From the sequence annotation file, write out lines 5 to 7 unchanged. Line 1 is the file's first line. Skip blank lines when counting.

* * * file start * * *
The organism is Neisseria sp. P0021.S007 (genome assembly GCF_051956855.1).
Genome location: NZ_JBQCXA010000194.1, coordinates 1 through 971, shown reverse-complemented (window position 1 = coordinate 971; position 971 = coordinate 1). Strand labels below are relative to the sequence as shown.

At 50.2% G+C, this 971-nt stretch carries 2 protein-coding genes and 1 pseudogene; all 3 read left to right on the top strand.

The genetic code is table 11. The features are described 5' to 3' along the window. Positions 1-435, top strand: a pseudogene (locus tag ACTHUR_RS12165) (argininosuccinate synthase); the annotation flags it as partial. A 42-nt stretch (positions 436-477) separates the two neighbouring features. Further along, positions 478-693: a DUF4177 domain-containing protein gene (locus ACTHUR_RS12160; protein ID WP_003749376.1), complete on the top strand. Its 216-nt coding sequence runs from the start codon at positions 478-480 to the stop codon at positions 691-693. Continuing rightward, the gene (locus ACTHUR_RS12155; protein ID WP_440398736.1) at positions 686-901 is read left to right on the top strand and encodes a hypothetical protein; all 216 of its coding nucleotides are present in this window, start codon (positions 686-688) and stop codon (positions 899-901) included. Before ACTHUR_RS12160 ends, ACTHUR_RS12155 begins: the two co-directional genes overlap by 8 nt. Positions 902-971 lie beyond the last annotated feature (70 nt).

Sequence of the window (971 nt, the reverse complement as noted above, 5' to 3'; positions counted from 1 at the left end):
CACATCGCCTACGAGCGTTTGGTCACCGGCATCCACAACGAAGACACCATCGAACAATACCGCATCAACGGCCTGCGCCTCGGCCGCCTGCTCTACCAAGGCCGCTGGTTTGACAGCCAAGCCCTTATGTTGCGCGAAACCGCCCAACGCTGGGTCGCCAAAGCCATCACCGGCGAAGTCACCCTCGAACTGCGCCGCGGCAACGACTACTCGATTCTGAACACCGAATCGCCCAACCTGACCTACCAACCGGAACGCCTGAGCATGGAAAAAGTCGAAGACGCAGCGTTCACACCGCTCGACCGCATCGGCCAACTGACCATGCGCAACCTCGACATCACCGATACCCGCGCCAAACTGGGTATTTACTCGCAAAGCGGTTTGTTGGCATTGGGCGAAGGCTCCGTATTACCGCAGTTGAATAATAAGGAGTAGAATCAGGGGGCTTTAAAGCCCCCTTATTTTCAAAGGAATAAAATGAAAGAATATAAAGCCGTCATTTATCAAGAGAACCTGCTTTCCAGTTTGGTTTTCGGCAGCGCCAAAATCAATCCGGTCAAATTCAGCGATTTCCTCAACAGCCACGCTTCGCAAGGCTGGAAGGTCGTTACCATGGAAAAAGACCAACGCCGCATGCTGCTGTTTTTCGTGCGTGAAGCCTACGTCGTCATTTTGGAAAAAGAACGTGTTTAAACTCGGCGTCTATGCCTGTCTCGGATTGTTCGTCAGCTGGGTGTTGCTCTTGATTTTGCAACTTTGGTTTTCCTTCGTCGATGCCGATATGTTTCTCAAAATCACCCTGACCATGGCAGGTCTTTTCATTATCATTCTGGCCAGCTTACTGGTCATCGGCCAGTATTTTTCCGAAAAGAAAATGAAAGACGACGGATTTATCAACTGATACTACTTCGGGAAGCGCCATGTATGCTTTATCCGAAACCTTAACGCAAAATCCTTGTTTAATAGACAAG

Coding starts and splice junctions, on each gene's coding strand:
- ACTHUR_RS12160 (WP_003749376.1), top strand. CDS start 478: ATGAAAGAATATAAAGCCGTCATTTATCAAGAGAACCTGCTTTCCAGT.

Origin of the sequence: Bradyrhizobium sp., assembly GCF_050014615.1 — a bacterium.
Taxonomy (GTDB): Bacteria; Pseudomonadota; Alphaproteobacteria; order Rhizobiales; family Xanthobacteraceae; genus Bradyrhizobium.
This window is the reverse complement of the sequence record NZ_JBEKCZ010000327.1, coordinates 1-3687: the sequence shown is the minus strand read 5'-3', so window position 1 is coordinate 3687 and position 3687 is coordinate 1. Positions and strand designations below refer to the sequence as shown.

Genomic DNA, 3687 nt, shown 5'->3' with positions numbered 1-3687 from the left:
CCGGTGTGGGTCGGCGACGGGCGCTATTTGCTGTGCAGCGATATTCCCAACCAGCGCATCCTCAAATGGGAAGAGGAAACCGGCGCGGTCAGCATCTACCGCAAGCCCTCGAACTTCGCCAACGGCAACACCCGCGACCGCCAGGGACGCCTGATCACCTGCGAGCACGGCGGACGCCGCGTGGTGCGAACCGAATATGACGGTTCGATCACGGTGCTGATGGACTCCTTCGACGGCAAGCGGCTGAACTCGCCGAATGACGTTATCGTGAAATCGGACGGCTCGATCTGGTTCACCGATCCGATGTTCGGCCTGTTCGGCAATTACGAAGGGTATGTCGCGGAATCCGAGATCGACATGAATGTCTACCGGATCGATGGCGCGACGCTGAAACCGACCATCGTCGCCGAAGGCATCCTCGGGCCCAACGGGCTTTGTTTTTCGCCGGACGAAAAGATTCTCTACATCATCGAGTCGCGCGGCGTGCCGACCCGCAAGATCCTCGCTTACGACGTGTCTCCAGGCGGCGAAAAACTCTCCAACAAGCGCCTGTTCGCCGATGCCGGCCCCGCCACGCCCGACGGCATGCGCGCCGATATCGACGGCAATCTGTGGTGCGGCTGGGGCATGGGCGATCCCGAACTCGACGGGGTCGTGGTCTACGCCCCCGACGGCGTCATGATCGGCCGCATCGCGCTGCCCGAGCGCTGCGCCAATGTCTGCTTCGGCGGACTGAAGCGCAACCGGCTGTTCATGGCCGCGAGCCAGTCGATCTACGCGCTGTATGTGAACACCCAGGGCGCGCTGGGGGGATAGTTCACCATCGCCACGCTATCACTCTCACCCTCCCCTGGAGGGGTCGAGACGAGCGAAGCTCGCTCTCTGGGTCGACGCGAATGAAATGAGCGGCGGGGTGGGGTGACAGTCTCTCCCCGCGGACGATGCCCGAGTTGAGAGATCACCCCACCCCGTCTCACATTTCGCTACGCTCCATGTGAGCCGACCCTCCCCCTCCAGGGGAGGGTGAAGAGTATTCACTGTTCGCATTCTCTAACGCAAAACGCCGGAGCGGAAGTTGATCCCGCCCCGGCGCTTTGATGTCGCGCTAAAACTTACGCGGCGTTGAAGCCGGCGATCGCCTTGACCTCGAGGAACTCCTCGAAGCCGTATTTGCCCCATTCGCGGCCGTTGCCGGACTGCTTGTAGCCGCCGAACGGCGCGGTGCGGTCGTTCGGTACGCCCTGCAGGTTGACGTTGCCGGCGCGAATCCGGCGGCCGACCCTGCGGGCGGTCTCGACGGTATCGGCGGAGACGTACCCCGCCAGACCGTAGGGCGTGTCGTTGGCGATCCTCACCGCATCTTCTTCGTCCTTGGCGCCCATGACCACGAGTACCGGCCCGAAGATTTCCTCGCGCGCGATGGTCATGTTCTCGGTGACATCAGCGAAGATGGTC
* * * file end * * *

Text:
Sequence of the window (971 nt, the reverse complement as noted above, 5' to 3'; positions counted from 1 at the left end):
CACATCGCCTACGAGCGTTTGGTCACCGGCATCCACAACGAAGACACCATCGAACAATACCGCATCAACGGCCTGCGCCTCGGCCGCCTGCTCTACCAAGGCCGCTGGTTTGACAGCCAAGCCCTTATGTTGCGCGAAACCGCCCAACGCTGGGTCGCCAAAGCCATCACCGGCGAAGTCACCCTCGAACTGCGCCGCGGCAACGACTACTCGATTCTGAACACCGAATCGCCCAACCTGACCTACCAACCGGAACGCCTGAGCATGGAAAAAGTCGAAGACGCAGCGTTCACACCGCTCGACCGCATCGGCCAACTGACCATGCGCAACCTCGACATCACCGATACCCGCGCCAAACTGGGTATTTACTCGCAAAGCGGTTTGTTGGCATTGGGCGAAGGCTCCGTATTACCGCAGTTGAATAATAAGGAGTAGAATCAGGGGGCTTTAAAGCCCCCTTATTTTCAAAGGAATAAAATGAAAGAATATAAAGCCGTCATTTATCAAGAGAACCTGCTTTCCAGTTTGGTTTTCGGCAGCGCCAAAATCAATCCGGTCAAATTCAGCGATTTCCTCAACAGCCACGCTTCGCAAGGCTGGAAGGTCGTTACCATGGAAAAAGACCAACGCCGCATGCTGCTGTTTTTCGTGCGTGAAGCCTACGTCGTCATTTTGGAAAAAGAACGTGTTTAAACTCGGCGTCTATGCCTGTCTCGGATTGTTCGTCAGCTGGGTGTTGCTCTTGATTTTGCAACTTTGGTTTTCCTTCGTCGATGCCGATATGTTTCTCAAAATCACCCTGACCATGGCAGGTCTTTTCATTATCATTCTGGCCAGCTTACTGGTCATCGGCCAGTATTTTTCCGAAAAGAAAATGAAAGACGACGGATTTATCAACTGATACTACTTCGGGAAGCGCCATGTATGCTTTATCCGAAACCTTAACGCAAAATCCTTGTTTAATAGACAAG

Coding starts and splice junctions, on each gene's coding strand: